He said the new Model 4 hospital will lead to improvements in the health of more than 800,000 people across the west/north west of Ireland serving patients from Donegal, Sligo and Leitrim as well as Galway, Mayo and Roscommon.

“It will provide treatment options closer to home to the 14,000 patients who travel to Dublin every year and is fundamental to the efficient patient flow and regional access from other Saolta hospitals.”

Dr Pat Nash, the chief clinical direction of the Saolta Group, said the organisation decided to undertake this detailed and complex analysis to ensure the west and northwest region has a Model 4 hospital that meets best practice standards both now and into the future. He said Saolta was committed to delivering the best outcomes for its patients.

“The recommendation to develop a new acute hospital on the Merlin Park site followed a comprehensive analysis of current facilities which determined that the majority of infrastructure across both sites was unacceptable to provide the models of care that will be necessary in the future. Specifically, 64 per cent and 95 per cent of the infrastructure in UHG and MPUH respectively is ‘not satisfactory/unacceptable’ for its current function.

“The Options Appraisal process also included a detailed demand and capacity analysis including an assessment of the current demand for services and the projected future demand to 2031. It concluded that even with significant support from primary care and implementing ambitious efficiency targets, given Galway University Hospitals’ status as the tertiary referral for the region and its status as the regional cancer centre, significant growth is forecast between now and 2031.”

Developing other hospitals

He outlined that the Options Appraisal report highlighted the “critical importance” of continuing to develop capacity across the other hospitals in the Saolta Group. “We will continue to progress a number of critical infrastructure developments across the Group. In Portiuncula University Hospital we have gone to tender for the enabling works to build the new 50 bed ward block and work will begin on site in PUH in early 2020 with an anticipated completion date of 2022.”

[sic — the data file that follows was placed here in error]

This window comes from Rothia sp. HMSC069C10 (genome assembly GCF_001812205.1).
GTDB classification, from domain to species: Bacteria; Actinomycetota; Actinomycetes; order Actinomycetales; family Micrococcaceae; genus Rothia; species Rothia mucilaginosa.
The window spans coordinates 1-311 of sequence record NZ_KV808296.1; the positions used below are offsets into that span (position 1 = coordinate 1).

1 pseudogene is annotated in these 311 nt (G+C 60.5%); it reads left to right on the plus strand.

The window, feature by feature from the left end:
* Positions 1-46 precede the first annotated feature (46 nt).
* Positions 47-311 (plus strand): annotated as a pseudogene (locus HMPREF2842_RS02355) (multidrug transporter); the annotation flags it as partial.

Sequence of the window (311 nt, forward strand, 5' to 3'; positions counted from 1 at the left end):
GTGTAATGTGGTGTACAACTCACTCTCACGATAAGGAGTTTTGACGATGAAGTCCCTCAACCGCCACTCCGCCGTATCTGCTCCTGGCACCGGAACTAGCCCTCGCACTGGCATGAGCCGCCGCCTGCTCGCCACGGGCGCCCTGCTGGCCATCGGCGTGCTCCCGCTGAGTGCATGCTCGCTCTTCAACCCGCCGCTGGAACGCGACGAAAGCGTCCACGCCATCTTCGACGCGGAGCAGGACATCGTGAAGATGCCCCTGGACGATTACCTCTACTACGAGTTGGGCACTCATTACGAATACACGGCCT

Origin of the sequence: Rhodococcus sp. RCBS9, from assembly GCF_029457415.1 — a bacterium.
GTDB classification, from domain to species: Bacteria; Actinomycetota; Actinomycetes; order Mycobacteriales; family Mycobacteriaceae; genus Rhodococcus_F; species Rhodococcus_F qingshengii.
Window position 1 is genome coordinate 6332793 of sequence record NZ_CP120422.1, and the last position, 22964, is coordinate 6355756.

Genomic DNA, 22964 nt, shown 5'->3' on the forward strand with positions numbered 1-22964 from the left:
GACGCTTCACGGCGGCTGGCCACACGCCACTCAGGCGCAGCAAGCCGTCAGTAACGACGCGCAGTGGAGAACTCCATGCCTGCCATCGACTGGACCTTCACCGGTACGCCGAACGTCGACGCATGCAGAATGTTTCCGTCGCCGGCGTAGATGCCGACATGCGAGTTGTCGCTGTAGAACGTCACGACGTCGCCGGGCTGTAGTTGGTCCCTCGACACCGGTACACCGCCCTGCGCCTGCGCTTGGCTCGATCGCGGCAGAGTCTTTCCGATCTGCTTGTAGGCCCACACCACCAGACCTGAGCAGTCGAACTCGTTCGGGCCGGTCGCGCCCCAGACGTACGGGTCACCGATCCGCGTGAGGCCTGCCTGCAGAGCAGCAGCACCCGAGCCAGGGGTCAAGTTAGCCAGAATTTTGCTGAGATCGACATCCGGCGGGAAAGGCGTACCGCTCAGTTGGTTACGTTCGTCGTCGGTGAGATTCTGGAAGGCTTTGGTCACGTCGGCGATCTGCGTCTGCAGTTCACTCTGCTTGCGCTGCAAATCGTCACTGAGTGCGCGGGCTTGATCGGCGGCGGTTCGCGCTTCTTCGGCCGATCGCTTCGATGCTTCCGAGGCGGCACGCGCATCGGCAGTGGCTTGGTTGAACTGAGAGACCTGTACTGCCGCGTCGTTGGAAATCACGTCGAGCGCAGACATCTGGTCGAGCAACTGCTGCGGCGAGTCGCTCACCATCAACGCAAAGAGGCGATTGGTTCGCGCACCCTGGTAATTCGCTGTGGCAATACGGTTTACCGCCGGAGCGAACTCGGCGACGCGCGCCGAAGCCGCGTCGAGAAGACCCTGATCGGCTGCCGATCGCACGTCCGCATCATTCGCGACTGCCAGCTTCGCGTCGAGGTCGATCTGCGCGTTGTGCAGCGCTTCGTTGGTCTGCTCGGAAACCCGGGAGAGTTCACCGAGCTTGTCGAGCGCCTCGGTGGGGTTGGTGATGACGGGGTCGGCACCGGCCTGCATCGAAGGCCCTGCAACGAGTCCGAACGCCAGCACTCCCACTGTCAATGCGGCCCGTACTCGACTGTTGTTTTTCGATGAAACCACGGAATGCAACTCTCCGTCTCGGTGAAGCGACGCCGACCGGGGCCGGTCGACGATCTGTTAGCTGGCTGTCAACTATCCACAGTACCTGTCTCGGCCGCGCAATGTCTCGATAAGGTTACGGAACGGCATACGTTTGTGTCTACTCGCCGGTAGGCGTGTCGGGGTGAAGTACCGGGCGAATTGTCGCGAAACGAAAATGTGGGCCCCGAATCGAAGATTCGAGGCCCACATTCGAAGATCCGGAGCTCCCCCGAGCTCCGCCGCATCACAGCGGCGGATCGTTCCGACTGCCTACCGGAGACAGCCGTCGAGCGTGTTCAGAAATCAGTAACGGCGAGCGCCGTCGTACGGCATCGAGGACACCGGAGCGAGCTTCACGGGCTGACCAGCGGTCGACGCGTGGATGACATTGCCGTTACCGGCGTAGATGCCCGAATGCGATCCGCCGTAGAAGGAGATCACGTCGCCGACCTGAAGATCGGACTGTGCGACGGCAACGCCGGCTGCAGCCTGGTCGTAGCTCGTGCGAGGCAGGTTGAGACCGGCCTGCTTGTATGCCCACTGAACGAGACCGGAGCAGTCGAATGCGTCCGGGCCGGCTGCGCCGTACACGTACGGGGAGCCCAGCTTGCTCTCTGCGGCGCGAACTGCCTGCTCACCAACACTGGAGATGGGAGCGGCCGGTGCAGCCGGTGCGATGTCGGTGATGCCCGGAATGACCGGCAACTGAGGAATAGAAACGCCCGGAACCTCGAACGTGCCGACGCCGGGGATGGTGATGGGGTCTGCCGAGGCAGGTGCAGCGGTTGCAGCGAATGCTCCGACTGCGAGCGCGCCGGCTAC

Speaking to this newspaper, Mr Canavan said the documents published yesterday recognised the need also for a new emergency department at UHG. “It is a very poor infrastructure, probably the worst in the country. We hope to be in a position to apply for planning permission in February 2020 for the first phase of work. This is part of a whole programme of work which will take up to five or six years. It will include a new maternity and paediatric facility.”

Chris Kane, the general manager of Galway University Hospital added that the Options Appraisal process also identified a number of immediate critical developments required on the UHG site. “The most immediate priority on the UHG site is to progress towards the build of the new ED approved capital project and we are in discussions with the HSE to incorporate a new Women’s and Children’s unit on the upper floors. The options appraisal also recommended development of new pathology laboratory facilities and new cancer facilities.

“The new cancer facilities, including an ambulatory cancer care centre, will allow the hospital to provide new rapid access clinics and replace existing substandard day ward and outpatient facilities many of which were constructed in the 1950s and do not meet standards required to deliver a modern cancer service.These interim priority developments are necessary to address current inadequate facilities and allow us some flexibility in decanting the UHG site over time. They are also critical given that the new acute hospital development would be anticipated to take at least 15 years and they will ensure that the group can provide a safe and quality service to patients in the region in the interim.”